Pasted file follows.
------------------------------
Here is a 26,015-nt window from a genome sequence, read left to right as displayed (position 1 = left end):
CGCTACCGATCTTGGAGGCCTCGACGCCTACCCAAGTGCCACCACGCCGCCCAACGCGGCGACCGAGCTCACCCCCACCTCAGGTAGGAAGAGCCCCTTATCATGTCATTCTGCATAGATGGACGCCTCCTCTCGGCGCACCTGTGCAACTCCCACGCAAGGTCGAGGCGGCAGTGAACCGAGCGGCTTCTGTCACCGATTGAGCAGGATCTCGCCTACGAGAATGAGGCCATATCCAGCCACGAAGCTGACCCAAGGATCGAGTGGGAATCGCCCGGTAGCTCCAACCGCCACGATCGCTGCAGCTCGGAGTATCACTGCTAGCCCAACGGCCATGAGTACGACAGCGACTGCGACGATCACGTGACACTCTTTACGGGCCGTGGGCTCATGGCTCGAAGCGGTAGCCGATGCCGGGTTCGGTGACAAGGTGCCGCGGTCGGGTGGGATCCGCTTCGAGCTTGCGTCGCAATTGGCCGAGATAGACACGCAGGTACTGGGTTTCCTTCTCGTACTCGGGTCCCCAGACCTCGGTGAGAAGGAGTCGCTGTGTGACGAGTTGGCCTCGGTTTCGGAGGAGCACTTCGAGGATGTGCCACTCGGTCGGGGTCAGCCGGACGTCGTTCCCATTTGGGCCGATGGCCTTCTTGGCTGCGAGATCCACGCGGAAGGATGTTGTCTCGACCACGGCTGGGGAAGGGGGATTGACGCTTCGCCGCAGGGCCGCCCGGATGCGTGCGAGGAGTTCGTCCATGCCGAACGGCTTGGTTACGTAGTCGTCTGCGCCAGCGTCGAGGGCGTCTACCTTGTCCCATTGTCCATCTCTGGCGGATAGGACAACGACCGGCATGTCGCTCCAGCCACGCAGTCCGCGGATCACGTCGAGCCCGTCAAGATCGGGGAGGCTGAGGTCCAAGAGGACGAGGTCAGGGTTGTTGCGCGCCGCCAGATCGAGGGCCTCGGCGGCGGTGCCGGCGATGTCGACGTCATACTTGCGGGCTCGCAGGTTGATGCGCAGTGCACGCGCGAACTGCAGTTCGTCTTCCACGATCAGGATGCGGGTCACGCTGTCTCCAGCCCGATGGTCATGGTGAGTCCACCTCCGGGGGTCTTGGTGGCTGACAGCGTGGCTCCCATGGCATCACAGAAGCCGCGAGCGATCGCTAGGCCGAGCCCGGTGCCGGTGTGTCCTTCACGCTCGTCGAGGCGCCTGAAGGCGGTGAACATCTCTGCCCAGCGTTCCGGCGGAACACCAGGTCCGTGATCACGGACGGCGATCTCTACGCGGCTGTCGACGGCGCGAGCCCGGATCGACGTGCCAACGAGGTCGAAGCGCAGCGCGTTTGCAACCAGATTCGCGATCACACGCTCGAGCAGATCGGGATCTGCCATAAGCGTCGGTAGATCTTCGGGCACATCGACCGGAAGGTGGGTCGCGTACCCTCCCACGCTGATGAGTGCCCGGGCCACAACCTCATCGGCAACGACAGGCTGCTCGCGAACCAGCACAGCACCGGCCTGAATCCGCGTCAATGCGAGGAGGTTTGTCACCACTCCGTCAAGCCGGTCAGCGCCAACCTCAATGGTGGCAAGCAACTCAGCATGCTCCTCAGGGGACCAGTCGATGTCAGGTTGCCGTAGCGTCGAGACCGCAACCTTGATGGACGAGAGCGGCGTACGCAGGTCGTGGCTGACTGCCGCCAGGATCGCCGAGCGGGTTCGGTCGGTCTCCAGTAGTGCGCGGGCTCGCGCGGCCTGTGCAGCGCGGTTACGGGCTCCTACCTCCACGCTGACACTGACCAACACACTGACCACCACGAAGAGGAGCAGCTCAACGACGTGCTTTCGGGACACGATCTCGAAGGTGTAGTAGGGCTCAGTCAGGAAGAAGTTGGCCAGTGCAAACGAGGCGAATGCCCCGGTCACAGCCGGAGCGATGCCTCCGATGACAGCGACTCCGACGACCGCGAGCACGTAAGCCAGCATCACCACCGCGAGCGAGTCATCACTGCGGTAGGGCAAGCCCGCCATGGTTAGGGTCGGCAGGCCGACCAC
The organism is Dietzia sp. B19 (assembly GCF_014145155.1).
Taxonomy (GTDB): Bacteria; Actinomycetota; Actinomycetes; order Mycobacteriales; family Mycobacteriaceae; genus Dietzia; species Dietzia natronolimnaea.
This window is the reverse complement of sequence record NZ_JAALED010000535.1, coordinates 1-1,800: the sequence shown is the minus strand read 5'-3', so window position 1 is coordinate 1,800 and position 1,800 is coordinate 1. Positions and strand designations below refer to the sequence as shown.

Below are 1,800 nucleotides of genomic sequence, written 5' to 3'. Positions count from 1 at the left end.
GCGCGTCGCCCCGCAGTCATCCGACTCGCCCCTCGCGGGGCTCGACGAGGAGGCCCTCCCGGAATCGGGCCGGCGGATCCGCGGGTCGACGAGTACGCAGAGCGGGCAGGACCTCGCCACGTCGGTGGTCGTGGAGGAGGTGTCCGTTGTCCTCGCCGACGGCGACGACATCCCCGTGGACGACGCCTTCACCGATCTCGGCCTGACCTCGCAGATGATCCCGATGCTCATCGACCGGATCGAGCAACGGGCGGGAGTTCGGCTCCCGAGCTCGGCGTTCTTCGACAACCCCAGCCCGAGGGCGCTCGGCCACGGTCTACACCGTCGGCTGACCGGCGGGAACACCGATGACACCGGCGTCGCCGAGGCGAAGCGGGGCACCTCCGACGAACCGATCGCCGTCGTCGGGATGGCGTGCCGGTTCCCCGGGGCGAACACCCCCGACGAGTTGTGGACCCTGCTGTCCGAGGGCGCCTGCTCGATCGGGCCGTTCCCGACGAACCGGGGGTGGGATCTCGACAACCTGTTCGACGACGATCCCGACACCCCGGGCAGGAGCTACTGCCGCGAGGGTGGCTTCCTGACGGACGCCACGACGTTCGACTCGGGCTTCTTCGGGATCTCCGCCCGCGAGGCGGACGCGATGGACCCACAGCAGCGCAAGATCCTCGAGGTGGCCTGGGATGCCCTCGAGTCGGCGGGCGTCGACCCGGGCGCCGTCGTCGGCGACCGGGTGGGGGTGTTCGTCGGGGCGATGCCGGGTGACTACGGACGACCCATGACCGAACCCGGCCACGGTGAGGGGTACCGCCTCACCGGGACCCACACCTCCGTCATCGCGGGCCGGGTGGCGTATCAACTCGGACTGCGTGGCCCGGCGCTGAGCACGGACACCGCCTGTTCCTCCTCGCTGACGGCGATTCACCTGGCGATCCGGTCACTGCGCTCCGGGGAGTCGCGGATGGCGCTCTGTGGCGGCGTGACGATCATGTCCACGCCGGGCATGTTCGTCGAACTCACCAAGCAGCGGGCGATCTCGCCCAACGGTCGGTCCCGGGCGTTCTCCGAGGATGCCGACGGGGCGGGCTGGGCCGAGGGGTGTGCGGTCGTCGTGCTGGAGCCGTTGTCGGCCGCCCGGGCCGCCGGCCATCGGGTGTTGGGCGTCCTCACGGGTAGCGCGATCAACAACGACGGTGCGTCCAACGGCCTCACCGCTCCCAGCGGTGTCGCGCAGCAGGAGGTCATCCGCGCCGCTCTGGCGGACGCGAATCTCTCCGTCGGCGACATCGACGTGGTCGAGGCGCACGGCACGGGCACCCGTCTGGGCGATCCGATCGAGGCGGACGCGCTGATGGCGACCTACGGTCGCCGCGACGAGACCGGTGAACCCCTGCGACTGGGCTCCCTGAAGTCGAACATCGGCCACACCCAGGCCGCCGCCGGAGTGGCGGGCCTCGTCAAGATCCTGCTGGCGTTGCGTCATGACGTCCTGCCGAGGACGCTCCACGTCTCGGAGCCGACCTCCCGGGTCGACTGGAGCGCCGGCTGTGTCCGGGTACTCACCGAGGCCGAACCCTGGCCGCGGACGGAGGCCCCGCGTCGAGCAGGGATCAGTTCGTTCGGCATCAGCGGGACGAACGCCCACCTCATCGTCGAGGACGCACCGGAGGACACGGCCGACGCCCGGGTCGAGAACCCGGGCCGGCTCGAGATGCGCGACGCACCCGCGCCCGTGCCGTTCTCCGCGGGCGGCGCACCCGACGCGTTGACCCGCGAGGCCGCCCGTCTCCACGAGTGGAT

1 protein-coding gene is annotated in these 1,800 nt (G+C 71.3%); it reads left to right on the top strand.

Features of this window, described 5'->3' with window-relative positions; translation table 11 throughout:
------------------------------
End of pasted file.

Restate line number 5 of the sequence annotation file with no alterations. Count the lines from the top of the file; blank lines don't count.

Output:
This window is the reverse complement of sequence record NZ_JAALED010000535.1, coordinates 1-1,800: the sequence shown is the minus strand read 5'-3', so window position 1 is coordinate 1,800 and position 1,800 is coordinate 1. Positions and strand designations below refer to the sequence as shown.